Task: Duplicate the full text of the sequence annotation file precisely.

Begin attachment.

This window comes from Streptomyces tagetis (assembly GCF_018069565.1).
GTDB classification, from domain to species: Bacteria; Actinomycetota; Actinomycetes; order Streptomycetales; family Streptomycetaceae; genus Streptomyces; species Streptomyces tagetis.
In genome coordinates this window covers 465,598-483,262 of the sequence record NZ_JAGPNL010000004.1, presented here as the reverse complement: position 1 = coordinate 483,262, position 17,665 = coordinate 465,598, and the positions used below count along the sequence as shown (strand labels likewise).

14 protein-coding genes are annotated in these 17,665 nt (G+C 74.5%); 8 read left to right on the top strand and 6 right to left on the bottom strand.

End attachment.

This window comes from Streptomyces tagetis (assembly GCF_018069565.1).
GTDB classification, from domain to species: Bacteria; Actinomycetota; Actinomycetes; order Streptomycetales; family Streptomycetaceae; genus Streptomyces; species Streptomyces tagetis.
In genome coordinates this window covers 465,598-483,262 of the sequence record NZ_JAGPNL010000004.1, presented here as the reverse complement: position 1 = coordinate 483,262, position 17,665 = coordinate 465,598, and the positions used below count along the sequence as shown (strand labels likewise).

14 protein-coding genes are annotated in these 17,665 nt (G+C 74.5%); 8 read left to right on the top strand and 6 right to left on the bottom strand.